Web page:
For this series, MOMS DO THE MOST AMAZING THINGS, I’ve interviewed celebrities, TV personalities, and New York Times bestselling authors, but I know from personal experience that the extraordinary often goes unrecognized in “ordinary” people. Not on camera. Not with a million followers on Instagram. Not on anyone’s most influential list. I’ve met many of them in my work with Autism Spectrum Disorder (ASD) families. My foundation, Myles-A-Part, offers a holiday program for single parents raising children with autism, and I’ve seen the extraordinary in so many of them too many times to count.
A few years ago, one single parent’s story in particular grabbed my heart and blew my mind. Three of Jane Arnold’s four children, ages 15, 11 and a set of 5-year-old twins, have autism. There’s also ADHD, bipolar disorder, severe anxiety and depression in the mix. None of the children are biologically hers.
I’ve heard people talk about foster and adoptive parents rescuing children from difficult circumstances, but Jane knew these children were in an abusive situation because they were her family. The two older boys are Jane’s nephews. The two younger twin girls, her nieces. Jane called social services when she noticed that one of the boys had been badly beaten, with about 40 deep cuts that had gone untended. At one point, the twin girls were left in a car in a parking garage. Police estimated the temperature inside the car was 135 degrees. Jane wept at their hospital beds. The father and mother, Jane’s younger sister, were arrested, but the journey was just beginning.
Jane lived in fear when the father came to the house, beating on the door and demanding custody. She and the children went into hiding until they had secured a protective order keeping the father away. After years in court, the parents’ rights were terminated, and Jane won custody. In other words, Jane has gone into battle for these children when no one else stood to fight.
Jane did not know at the time how this one act of character and courage would irreversibly alter her own life. The hope was that once the children were removed from the abusive household, they would all remain together as a family unit. And that’s where Jane’s commitment to these children was tested.
As we close out April, Autism Awareness month, I hope Jane’s story; her mettle and fortitude encourage you as much as they have me.
TD: What compelled you to take the dramatic actions you took to help these kids?
Jane: I could not stand to see them in pain, and feeling unloved, devalued and worthless. Others simply turned their heads to the pain and did not want to rock the boat or take the challenge of raising these kids. My parents were foster parents. This helped me make my decision to keep the siblings together. I saw first-hand the joy and emotional stability that the kids had by being together. They had a sense of family and belonging.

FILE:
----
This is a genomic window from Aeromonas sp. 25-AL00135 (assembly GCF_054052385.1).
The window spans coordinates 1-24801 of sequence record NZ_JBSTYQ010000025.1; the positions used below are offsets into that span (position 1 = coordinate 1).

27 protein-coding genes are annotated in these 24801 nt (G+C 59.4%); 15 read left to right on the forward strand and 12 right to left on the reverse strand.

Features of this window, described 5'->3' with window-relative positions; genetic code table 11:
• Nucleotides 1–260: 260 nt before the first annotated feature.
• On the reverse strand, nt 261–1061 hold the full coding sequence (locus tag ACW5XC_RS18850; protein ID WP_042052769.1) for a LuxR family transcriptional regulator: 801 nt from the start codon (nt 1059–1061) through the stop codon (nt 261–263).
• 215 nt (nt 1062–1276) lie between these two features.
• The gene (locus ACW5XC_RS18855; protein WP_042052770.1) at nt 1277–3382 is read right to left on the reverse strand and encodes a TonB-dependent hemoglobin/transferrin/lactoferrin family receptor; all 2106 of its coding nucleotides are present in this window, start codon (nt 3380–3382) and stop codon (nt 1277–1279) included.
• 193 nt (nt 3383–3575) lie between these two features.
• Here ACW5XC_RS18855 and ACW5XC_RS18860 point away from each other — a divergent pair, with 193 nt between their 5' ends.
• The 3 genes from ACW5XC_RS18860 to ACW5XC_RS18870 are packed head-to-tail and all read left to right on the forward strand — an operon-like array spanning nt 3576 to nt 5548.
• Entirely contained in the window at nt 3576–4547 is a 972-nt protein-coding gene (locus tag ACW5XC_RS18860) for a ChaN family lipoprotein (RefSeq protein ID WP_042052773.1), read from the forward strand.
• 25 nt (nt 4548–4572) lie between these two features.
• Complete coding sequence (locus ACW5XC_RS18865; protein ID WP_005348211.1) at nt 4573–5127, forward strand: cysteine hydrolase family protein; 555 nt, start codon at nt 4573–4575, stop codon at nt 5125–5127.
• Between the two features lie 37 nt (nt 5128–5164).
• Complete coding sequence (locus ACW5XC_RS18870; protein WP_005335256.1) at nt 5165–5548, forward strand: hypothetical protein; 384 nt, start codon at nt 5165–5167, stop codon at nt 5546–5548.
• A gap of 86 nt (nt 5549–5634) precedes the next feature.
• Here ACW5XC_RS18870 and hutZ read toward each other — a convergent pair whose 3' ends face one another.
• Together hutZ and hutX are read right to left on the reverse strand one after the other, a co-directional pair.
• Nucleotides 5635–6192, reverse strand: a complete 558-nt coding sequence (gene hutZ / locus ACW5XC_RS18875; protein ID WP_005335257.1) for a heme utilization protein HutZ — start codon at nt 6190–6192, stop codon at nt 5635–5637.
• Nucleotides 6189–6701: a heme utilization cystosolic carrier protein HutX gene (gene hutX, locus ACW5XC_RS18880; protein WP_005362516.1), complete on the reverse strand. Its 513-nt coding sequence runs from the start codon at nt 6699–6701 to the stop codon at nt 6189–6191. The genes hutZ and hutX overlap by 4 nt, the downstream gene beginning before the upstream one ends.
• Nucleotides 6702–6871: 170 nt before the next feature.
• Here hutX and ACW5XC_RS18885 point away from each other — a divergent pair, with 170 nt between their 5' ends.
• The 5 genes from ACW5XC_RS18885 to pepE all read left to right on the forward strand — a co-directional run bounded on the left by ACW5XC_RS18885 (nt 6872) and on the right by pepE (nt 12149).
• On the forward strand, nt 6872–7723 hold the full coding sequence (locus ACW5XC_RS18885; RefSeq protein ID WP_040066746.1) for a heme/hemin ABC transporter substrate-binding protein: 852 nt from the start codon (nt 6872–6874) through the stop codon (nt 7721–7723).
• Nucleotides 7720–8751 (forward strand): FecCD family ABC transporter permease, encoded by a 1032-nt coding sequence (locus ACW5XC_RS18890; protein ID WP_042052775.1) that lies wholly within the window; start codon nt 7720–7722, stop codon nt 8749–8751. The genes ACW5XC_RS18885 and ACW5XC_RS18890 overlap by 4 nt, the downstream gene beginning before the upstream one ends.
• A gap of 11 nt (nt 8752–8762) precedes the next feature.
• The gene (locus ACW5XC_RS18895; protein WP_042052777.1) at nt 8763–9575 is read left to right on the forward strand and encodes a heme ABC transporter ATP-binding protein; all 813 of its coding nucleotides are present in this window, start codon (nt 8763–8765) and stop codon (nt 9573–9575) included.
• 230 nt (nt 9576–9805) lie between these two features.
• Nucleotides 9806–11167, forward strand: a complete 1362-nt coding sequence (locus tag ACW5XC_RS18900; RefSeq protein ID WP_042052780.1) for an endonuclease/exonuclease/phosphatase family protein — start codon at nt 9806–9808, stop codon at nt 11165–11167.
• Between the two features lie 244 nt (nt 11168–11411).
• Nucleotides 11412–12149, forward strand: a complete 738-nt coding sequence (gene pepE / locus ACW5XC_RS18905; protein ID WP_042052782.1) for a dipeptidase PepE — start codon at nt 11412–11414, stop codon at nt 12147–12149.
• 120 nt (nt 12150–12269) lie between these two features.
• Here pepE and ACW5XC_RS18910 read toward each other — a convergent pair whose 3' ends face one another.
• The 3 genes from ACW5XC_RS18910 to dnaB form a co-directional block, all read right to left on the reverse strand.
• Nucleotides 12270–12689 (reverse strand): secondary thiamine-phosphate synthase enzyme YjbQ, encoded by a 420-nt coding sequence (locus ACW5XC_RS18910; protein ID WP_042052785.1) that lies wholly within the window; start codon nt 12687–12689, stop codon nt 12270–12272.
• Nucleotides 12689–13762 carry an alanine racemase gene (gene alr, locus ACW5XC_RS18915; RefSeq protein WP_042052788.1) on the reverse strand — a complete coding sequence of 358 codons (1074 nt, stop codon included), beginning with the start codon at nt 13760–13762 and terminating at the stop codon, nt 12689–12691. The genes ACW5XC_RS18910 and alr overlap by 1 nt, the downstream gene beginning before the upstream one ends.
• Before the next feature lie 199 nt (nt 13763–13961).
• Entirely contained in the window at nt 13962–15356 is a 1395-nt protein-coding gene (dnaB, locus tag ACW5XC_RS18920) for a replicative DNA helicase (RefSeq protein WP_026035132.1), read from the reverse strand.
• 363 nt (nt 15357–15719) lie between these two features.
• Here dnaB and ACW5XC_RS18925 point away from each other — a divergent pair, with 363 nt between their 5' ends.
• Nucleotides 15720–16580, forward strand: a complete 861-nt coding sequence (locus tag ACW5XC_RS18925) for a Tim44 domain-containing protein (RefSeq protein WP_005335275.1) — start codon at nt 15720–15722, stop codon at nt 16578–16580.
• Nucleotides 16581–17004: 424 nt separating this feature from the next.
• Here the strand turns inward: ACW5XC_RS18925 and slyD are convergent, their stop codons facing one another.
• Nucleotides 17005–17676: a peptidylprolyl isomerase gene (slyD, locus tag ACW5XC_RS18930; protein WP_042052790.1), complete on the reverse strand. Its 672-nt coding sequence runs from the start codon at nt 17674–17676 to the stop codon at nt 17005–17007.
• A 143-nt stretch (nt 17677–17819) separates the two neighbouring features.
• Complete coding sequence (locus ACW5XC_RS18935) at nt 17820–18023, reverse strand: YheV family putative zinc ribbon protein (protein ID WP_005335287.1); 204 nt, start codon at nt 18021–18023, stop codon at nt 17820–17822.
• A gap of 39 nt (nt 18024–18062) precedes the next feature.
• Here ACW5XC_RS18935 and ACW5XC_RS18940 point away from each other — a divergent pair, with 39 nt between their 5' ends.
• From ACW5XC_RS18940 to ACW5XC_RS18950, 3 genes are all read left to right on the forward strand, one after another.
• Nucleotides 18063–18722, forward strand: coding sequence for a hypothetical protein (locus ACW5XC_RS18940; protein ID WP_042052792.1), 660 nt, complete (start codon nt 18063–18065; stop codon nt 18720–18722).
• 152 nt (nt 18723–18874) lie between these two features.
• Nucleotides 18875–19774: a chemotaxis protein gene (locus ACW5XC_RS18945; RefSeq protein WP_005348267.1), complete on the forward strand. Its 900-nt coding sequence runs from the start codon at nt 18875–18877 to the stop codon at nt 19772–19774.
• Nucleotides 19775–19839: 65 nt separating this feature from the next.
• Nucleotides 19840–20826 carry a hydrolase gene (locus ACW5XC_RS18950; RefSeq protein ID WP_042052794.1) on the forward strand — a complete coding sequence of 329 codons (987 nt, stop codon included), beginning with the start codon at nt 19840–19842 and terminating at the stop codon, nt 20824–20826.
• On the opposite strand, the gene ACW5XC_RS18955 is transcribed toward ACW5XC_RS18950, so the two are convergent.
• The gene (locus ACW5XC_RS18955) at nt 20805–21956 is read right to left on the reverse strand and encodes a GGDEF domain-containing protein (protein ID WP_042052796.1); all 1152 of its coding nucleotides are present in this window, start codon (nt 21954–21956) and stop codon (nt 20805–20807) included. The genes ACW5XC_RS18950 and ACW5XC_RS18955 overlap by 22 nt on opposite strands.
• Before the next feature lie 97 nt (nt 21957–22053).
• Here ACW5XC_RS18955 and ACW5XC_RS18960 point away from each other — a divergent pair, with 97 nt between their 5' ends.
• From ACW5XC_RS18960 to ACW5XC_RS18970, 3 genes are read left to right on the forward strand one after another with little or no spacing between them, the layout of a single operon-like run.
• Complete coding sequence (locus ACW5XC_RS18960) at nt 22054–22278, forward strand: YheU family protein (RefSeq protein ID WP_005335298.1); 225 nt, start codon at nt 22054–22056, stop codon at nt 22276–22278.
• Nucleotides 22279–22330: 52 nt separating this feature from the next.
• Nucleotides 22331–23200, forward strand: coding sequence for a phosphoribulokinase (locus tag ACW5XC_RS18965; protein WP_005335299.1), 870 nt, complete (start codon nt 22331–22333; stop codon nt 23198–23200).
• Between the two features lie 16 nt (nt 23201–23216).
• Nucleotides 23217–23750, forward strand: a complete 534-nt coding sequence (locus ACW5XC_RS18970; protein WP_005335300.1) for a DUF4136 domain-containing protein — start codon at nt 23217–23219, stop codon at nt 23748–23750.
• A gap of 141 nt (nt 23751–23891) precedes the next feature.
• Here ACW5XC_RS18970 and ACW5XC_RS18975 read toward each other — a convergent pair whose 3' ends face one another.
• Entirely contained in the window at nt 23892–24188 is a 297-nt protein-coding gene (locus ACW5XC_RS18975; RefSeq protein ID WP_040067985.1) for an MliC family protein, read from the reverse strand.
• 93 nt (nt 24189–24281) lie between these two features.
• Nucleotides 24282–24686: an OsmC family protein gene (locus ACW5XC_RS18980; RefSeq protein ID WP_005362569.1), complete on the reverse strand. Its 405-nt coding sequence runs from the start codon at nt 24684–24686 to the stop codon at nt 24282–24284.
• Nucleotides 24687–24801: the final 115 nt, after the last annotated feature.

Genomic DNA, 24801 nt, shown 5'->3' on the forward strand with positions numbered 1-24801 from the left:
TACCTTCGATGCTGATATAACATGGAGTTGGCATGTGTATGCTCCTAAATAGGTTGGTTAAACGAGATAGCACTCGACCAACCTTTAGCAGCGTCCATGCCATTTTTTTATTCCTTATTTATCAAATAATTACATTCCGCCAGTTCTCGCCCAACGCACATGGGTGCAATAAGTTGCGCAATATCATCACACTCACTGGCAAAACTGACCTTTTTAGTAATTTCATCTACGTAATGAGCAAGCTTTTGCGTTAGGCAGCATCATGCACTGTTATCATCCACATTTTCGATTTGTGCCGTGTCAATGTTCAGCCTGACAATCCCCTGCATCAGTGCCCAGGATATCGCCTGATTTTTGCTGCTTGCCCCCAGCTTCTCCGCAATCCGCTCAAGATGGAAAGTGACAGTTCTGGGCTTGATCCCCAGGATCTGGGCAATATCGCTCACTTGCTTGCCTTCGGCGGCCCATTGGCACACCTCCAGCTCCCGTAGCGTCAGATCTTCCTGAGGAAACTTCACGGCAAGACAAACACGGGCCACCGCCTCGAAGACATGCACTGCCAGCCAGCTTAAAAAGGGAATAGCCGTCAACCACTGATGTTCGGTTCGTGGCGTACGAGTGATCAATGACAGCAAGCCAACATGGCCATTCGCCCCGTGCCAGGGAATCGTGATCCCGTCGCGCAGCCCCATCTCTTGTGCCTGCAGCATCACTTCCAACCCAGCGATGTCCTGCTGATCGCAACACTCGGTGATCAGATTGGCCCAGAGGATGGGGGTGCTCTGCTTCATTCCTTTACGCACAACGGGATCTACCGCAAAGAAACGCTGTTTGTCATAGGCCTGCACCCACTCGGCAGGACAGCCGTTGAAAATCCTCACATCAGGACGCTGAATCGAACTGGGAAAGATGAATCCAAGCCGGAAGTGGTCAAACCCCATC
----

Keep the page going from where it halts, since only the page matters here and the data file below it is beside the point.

TD: Raising four children, all with special needs, has to be challenging. What keeps you encouraged when things ever get overwhelming?
Jane: My religious beliefs, spiritual family, relatives and friends that give me an encouraging word or deed at the right time. The Bible promises that soon God will remove every disease and disability that plagues both young and old. That day “no resident will say: I am sick.” – Isaiah 33:24. I concentrate on these positive promises to stay encouraged. The love and hugs that I receive from the children also help.
TD: I’m sure you had a picture of what it would be like taking on guardianship of these kids. What did you NOT anticipate?
Jane: I did not anticipate how hard it would be to keep the peace, the children under control and the house neat and clean! The children can be excessive in their behaviors. They are loud, they talk all the time. They fight often with each other, interrupt each other and me. Because they lack good social skills, when they play games, it usually ends in a fight. They are endless in their activities. The only time they are peaceful is when they are asleep. I also did not anticipate how hard it would be to find the right educational setting for the children. I keep looking!
TD: How have you had to adjust your expectations along the way?
Jane: I’ve learned to accept what each child can give, not what I want.
TD: How do you define success as a parent?
Jane: When I see one of them displaying something we have been working on, for example love, kindness, understanding or playing and sharing with each other without fighting or name calling, this is success.
TD: Whenever I’ve experienced difficult circumstances, they not only did something to me, but for me. Even though they were hard, they changed me for the good. What has this journey done for you?
Jane: It made me a more forgiving person and more tolerant of others’ differences.
TD: What are your hopes for your kids?
Jane: My hopes for the children are that they grow up to be well-adjusted, spiritual- minded adults that give to others, and aren’t just takers.
*Note: There are many things we cannot share about the children’s circumstances because Jane is still embroiled in legal battles connected to the parents. But we can tell you her oldest nephew has gone from failing, to being inducted into the National Honor Society and National Beta Club. Her second nephew, age 11, is extremely bright. He and his brother take piano lessons. The twins scored the highest on the pre-kindergarten test at their school for kindergarten readiness. They’re learning to swim. They are all safe and thriving together!